• Aleah Chapin

    Aleah Chapin

    Aleah Chapin’s (United States) paintings are focused on a group of women she has known all her life. She captures them unashamedly nude with a playful, exaggerated and Rubenesque figural style.

  • Mark Ryden

    Mark Ryden

    Mark Ryden (United States) is arguably the most influential artist in the Lowbrow (Pop Surrealist) art movement. He blurs the boundaries between high and low art by exploring pop culture themes with Old Master techniques.

  • Charles Pfahl

    Charles Pfahl

    Charles Pfahl (United States) is known for his eerie allegorical paintings with which he explores life, death, and fleeting childhood memories.

  • Ben Howe

    Ben Howe

    Ben Howe (Australia) explores issues of representation, structure, time and consciousness with his work.

  • Michael Hussar

    Michael Hussar

    Michael Hussar’s (United States) realistic oil paintings and drawings are provocative and often macabre. His style is reminiscent of the Old Masters.

  • Marco Mazzoni

    Marco Mazzoni

    Marco Mazzoni (Italy) blends Italian folklore, medicinal flora and symbolic fauna with mystical femininity in his beautifully rendered coloured pencil drawings.

  • Jarosław Kukowski

    Jarosław Kukowski

    Jarosław Kukowski (Poland) uses surrealistic iconography to describe human nature in his grotesque paintings of fleshy creatures.

  • Greg "Craola" Simkins

    Greg “Craola” Simkins

    Greg “Craola” Simkins’ (United States) paintings are influenced by pop culture, his love for animals, carnival kitsch, graffiti art and (most importantly) his warped imagination.

  • Pamela Wilson

    Pamela Wilson

    Pamela Wilson’s (United States) haunting paintings depict people that are often referred to as lost, odd, mad or eccentric. Often depicted as being beautifully out of alignment with ordinary reality.

  • Johnson Tsang

    Johnson Tsang

    Johnson Tsang (Hong Kong) uses realist sculptural techniques to create his surrealistic ceramic and stainless steel sculptures.

  • Matthew J. Levin

    Matthew J. LeVin

    Matthew J. Levin (United States) has been sculpting loathsome, monstrous creatures for many years.

  • Steven Assael

    Steven Assael

    Steven Assael (United States) is one of the leading American representational painters of his generation. His figurative paintings are both empathic and psychologically penetrating.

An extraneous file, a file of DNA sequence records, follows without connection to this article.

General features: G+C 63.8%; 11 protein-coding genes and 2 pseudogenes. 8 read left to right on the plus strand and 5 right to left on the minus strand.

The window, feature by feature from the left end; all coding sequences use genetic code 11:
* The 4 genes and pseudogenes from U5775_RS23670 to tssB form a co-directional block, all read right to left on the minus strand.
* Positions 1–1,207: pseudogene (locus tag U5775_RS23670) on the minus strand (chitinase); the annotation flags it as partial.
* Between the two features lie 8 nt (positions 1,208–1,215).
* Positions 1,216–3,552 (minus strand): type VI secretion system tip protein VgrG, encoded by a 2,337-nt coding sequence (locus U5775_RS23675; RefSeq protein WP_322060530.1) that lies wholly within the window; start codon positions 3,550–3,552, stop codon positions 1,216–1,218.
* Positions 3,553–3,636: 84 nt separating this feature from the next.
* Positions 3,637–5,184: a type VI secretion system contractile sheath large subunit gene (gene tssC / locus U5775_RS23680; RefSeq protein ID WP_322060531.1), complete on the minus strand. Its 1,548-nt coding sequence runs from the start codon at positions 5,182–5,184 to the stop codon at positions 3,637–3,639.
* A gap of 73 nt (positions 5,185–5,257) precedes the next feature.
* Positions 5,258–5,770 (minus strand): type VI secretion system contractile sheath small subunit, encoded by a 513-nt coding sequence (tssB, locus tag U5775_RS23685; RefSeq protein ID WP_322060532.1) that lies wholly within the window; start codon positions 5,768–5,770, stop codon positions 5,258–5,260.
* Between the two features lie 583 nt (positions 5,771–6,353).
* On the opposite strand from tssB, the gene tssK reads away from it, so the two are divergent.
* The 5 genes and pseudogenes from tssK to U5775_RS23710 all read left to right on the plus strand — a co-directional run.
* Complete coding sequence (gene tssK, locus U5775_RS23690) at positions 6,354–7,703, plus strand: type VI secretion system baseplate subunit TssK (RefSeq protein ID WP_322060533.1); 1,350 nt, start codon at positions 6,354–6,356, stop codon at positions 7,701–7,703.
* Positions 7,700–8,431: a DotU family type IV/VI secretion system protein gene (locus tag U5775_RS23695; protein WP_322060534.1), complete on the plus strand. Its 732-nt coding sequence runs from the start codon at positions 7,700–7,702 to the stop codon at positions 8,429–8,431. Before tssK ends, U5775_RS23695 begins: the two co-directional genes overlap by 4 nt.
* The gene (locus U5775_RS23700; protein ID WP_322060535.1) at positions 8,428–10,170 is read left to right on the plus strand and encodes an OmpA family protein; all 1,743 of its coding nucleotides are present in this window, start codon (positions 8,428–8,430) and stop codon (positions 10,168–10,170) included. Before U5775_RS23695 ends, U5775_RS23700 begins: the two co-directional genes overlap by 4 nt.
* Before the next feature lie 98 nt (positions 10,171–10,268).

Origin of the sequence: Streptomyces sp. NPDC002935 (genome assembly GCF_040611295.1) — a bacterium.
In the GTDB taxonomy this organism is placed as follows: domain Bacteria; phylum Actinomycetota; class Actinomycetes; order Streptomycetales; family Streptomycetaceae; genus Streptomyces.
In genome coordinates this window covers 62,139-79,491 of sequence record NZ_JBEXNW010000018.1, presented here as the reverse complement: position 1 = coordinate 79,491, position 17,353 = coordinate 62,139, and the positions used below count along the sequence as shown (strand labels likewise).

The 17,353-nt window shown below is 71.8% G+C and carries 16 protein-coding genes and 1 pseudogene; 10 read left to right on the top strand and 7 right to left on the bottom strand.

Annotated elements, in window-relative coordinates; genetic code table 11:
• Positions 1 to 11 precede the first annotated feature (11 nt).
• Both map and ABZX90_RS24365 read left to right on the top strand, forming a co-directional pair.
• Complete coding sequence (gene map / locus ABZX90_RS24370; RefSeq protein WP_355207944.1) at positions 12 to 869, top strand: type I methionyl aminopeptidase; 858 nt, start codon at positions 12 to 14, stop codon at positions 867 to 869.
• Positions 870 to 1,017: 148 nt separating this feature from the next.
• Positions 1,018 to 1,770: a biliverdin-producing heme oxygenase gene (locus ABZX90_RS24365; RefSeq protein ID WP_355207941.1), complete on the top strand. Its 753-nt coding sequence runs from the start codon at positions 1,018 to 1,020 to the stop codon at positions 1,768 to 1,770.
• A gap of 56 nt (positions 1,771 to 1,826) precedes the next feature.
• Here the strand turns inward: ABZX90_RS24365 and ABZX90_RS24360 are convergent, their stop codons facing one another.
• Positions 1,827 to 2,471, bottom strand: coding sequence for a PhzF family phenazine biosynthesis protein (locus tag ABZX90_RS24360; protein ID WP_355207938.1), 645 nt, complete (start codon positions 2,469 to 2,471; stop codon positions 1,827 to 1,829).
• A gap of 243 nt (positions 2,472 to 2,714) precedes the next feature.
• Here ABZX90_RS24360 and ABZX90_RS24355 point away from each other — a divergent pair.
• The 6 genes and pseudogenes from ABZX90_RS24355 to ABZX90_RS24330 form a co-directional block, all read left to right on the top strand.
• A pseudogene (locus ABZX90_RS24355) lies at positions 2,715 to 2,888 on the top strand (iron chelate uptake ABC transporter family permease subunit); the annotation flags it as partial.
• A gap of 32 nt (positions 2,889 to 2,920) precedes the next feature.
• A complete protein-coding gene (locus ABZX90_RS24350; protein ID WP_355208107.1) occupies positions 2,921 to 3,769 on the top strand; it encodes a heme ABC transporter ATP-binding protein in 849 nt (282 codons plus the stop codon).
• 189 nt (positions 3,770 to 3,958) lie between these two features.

• Peter Gric

    Peter Gric

    Peter Gric (Austria) uses 3D software to design complex architectural landscapes and surreal organic figures before painting them in traditional mediums.

  • Christopher Ulrich

    Christopher Ulrich

    Christopher Ulrich’s (United States) surreal iconographic images are influenced by the richness of ancient mythology, the mystery of alchemy and the vastness of cosmic reality.

  • Lee Price

    Lee Price

    Lee Price (United States) has been painting women and food for over two decades. Her work addresses body image, addiction, and unabating desire.

  • Marina Dieul

    Marina Dieul

    Marina Dieul (France) paints young girls with intense gazes. They appear to break free from the canvas with an empowering defiance.

  • Nicola Verlato

    Nicola Verlato

    Nicola Verlato’s (Italy) dramatic allegorical paintings are composed with a remarkable use of perspective, reminiscent of the Renaissance era.

  • Ben Smith

    Ben Smith

    Ben Smith (Australia) has won several art competitions for his figurative paintings, including the Waverley Art Prize and the Odd Nerdrum Self Portrait Competition.

  • Thomas Woodruff

    Thomas Woodruff

    Thomas Woodruff’s (United States) figurative paintings are cross-culturally hybridised, technically tricky, perversely ornate, and more often than not, dark.

  • Ron English

    Ron English

    Ron English (United States) coined the term POPaganda to describe his satirical paintings, which are a creative melting pot for high and lowbrow cultural icons.

  • Tom Kuebler

    Thomas Kuebler

    Thomas Kuebler (United States) creates strange hyper-realistic sculptures that reflect his fascination with monster movies, circus sideshows and all things bizarre.

  • Viktor Safonkin

    Viktor Safonkin

    Viktor Safonkin (Russia) describes his rich allegorical artwork as European classic Surrealism and Symbolism.

  • Kris Lewis

    Kris Lewis

    Kris Lewis’s (United States) reverence for the Old Masters is apparent in his realistic figurative paintings. He uses his work as a vehicle for hidden stories, delicate emotions and a search for truth.